There are so many films out there; so much choice that hours can be wasted just choosing one to actually watch. Sometimes the blurb helps, sometimes it doesn’t. Here are two of my random selections from Netflix:

Maggie’s Plan (2015)

Maggie's Plan (2015)
Directed by Rebecca Miller

Stars: Greta Gerwig, Ethan Hawke and Julianne Moore.

Reading the blurb on Netflix and the ‘rom com’ categorisation, almost had me swiping right. But the quality of the cast led me to press select and I urge you to do the same. This was a sensitive portrayal of relationships and conflict and a very touching reflection of the dynamics within those relationships. Maggie wants to have a baby but she’s not in a relationship and decides to use a donor. But she meets John, who has distanced himself from his marriage to a much more successful college professor, Georgette. John doesn’t work – he is writing a book and Maggie is flattered that he has asked her to proofread his manuscript. Their relationship develops as Maggie finds herself pregnant and they marry.

However, Maggie then finds that John continues his self-absorbed life and she becomes the main breadwinner and carer, often looking after John’s children from his first marriage. Seeking to regain her independence, she seeks to reunite John with Georgette realising that they still love each other and that they are similar personalities.

There’s a wonderful plot suggestion at the very end of the film that completes the heartwarming tale.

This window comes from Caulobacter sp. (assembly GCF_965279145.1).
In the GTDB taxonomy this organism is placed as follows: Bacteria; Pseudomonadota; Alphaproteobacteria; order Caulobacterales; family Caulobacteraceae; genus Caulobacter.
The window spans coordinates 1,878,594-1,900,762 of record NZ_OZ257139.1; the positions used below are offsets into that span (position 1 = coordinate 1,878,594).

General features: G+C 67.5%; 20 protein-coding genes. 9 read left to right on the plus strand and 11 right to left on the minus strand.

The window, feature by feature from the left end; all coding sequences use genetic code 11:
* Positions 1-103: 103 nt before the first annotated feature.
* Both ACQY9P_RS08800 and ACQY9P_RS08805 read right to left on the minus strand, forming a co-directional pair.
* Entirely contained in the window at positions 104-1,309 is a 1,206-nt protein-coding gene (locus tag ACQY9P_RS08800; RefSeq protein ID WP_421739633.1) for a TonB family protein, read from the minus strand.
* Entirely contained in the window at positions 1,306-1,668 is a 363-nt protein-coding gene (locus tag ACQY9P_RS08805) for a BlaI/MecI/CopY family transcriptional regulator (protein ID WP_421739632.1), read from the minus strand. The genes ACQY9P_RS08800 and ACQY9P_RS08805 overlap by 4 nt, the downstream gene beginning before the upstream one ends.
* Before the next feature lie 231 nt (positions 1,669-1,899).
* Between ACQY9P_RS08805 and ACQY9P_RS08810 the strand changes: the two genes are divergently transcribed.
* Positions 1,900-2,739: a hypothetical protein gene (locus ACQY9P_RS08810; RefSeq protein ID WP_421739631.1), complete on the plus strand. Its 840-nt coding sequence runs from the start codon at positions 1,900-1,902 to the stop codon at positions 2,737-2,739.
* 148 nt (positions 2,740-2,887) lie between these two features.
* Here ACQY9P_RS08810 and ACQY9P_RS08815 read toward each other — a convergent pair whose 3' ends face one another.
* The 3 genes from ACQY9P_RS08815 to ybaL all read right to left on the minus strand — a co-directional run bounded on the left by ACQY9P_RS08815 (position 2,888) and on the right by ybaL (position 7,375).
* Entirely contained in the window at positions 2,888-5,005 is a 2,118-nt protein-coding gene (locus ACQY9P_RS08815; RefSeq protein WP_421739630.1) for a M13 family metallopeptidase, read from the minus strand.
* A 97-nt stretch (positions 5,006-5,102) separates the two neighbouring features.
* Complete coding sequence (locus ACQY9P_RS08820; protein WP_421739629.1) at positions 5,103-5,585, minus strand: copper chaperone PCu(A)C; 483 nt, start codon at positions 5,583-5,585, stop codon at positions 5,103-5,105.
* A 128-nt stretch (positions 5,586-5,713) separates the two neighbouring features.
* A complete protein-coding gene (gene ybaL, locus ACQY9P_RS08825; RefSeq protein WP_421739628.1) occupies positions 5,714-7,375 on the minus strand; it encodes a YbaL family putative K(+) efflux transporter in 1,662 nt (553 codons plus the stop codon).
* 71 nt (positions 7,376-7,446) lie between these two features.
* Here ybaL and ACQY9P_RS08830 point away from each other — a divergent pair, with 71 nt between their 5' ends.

Their Finest (2016)

Bill Nighy, Gemma Arterton, and Sam Claflin in Their Finest (2016)

 

Directed by Lone Scherfig

Stars: Gemma Arterton, Sam Claflin, Bill Nighy.

This was categorised as drama and it provided plenty of that along with a slice of war history that is not as familiar as the bombs and battlefields of WWII. Catrin leaves her Welsh home to live with a man in London but he soon leaves her for another and to support herself, she works as a secretary and then as a scriptwriter for the film division of the government, making propaganda reels to keep up the country’s morale.

Her struggles for recognition as a woman scriptwriter are documented without becoming too sentimental or political but it does highlight the difficulties of being accepted as a professional working woman in that era. There is a love interest who, although set against her joining the division at first to the extent of undermining her contribution, eventually falls in love with her. The ending isn’t as expected but this elevates the film from descending into the realm of fantasy. A good watch with some interesting historical detail and a good plot.